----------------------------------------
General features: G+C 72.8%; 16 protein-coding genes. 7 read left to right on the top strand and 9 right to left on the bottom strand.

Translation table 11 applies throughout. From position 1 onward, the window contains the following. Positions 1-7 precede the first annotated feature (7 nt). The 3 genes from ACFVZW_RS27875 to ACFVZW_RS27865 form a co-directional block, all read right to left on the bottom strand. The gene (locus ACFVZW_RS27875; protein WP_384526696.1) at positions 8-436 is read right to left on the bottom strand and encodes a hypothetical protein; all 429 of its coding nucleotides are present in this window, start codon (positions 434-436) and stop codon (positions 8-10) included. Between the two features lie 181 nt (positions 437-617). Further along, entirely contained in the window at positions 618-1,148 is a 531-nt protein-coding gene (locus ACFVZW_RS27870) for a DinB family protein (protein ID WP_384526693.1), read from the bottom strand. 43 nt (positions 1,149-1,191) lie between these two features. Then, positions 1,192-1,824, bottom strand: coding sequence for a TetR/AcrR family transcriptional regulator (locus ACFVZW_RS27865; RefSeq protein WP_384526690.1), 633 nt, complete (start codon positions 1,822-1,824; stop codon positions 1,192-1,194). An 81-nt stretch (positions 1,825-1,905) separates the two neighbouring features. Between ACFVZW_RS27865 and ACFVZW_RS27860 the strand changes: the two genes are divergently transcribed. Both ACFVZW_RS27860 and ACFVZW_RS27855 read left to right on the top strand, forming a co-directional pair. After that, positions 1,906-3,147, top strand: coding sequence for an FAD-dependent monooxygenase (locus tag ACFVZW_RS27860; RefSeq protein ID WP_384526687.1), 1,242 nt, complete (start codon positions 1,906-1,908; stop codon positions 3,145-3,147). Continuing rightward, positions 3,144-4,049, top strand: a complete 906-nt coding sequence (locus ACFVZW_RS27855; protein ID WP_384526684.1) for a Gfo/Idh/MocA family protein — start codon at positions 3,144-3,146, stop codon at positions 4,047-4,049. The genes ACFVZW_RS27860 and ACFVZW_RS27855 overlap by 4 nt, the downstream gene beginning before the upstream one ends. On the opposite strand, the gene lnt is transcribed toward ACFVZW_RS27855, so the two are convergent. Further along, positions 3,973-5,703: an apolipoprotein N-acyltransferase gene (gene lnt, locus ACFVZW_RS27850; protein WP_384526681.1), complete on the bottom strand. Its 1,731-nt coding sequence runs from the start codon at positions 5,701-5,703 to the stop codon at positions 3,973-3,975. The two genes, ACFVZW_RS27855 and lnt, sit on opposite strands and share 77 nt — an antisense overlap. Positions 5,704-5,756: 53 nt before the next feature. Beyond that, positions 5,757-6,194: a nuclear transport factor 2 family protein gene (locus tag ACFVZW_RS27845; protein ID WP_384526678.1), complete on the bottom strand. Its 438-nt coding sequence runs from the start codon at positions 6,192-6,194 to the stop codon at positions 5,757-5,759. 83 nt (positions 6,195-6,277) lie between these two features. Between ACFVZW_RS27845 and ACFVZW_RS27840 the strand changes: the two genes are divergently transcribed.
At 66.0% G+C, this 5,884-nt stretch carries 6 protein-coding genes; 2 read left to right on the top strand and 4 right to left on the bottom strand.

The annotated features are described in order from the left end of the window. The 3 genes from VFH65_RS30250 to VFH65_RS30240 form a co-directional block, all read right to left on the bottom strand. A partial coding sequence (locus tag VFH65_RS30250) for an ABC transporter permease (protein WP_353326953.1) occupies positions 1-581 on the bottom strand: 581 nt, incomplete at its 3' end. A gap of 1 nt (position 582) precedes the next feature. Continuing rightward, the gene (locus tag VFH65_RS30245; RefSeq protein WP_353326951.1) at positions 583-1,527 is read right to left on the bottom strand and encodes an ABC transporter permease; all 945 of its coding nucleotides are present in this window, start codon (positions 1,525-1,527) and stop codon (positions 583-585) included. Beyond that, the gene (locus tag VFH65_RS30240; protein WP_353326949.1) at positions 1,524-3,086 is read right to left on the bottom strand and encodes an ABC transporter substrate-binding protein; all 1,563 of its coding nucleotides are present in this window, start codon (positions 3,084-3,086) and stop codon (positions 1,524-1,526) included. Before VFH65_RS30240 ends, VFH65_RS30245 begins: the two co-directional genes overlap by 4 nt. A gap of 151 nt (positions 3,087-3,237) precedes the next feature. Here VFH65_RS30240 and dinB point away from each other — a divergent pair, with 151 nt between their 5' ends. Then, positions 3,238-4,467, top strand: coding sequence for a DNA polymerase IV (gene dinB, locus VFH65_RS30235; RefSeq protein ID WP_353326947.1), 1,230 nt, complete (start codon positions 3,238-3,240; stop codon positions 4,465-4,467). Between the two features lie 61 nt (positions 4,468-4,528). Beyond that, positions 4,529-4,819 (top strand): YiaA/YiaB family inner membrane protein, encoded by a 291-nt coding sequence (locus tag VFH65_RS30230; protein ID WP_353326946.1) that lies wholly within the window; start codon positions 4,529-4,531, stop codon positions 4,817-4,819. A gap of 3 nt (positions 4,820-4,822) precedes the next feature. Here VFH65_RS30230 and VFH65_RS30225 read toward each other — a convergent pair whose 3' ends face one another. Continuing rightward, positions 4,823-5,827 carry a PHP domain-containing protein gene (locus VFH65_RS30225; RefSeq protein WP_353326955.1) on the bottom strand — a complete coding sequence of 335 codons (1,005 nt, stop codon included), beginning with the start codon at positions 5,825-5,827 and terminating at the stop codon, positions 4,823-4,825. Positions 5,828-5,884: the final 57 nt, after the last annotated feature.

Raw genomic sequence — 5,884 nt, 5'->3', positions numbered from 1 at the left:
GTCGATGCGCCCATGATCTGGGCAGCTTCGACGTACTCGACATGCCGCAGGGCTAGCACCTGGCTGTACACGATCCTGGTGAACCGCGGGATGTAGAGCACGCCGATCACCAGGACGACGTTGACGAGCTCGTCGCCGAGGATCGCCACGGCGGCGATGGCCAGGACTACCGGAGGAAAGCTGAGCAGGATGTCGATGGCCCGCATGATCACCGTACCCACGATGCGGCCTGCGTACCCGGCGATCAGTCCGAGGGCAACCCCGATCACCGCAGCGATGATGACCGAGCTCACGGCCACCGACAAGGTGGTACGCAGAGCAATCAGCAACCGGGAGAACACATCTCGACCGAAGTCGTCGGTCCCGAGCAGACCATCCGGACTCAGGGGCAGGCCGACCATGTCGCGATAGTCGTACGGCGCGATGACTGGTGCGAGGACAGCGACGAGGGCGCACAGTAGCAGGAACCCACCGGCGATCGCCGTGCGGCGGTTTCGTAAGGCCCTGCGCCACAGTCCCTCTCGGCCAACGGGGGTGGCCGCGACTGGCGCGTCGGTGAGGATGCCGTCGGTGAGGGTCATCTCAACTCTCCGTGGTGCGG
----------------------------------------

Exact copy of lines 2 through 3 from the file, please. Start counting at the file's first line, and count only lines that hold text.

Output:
Translation table 11 applies throughout. From position 1 onward, the window contains the following. Positions 1-7 precede the first annotated feature (7 nt). The 3 genes from ACFVZW_RS27875 to ACFVZW_RS27865 form a co-directional block, all read right to left on the bottom strand. The gene (locus ACFVZW_RS27875; protein WP_384526696.1) at positions 8-436 is read right to left on the bottom strand and encodes a hypothetical protein; all 429 of its coding nucleotides are present in this window, start codon (positions 434-436) and stop codon (positions 8-10) included. Between the two features lie 181 nt (positions 437-617). Further along, entirely contained in the window at positions 618-1,148 is a 531-nt protein-coding gene (locus ACFVZW_RS27870) for a DinB family protein (protein ID WP_384526693.1), read from the bottom strand. 43 nt (positions 1,149-1,191) lie between these two features. Then, positions 1,192-1,824, bottom strand: coding sequence for a TetR/AcrR family transcriptional regulator (locus ACFVZW_RS27865; RefSeq protein WP_384526690.1), 633 nt, complete (start codon positions 1,822-1,824; stop codon positions 1,192-1,194). An 81-nt stretch (positions 1,825-1,905) separates the two neighbouring features. Between ACFVZW_RS27865 and ACFVZW_RS27860 the strand changes: the two genes are divergently transcribed. Both ACFVZW_RS27860 and ACFVZW_RS27855 read left to right on the top strand, forming a co-directional pair. After that, positions 1,906-3,147, top strand: coding sequence for an FAD-dependent monooxygenase (locus tag ACFVZW_RS27860; RefSeq protein ID WP_384526687.1), 1,242 nt, complete (start codon positions 1,906-1,908; stop codon positions 3,145-3,147). Continuing rightward, positions 3,144-4,049, top strand: a complete 906-nt coding sequence (locus ACFVZW_RS27855; protein ID WP_384526684.1) for a Gfo/Idh/MocA family protein — start codon at positions 3,144-3,146, stop codon at positions 4,047-4,049. The genes ACFVZW_RS27860 and ACFVZW_RS27855 overlap by 4 nt, the downstream gene beginning before the upstream one ends. On the opposite strand, the gene lnt is transcribed toward ACFVZW_RS27855, so the two are convergent. Further along, positions 3,973-5,703: an apolipoprotein N-acyltransferase gene (gene lnt, locus ACFVZW_RS27850; protein WP_384526681.1), complete on the bottom strand. Its 1,731-nt coding sequence runs from the start codon at positions 5,701-5,703 to the stop codon at positions 3,973-3,975. The two genes, ACFVZW_RS27855 and lnt, sit on opposite strands and share 77 nt — an antisense overlap. Positions 5,704-5,756: 53 nt before the next feature. Beyond that, positions 5,757-6,194: a nuclear transport factor 2 family protein gene (locus tag ACFVZW_RS27845; protein ID WP_384526678.1), complete on the bottom strand. Its 438-nt coding sequence runs from the start codon at positions 6,192-6,194 to the stop codon at positions 5,757-5,759. 83 nt (positions 6,195-6,277) lie between these two features. Between ACFVZW_RS27845 and ACFVZW_RS27840 the strand changes: the two genes are divergently transcribed.
At 66.0% G+C, this 5,884-nt stretch carries 6 protein-coding genes; 2 read left to right on the top strand and 4 right to left on the bottom strand.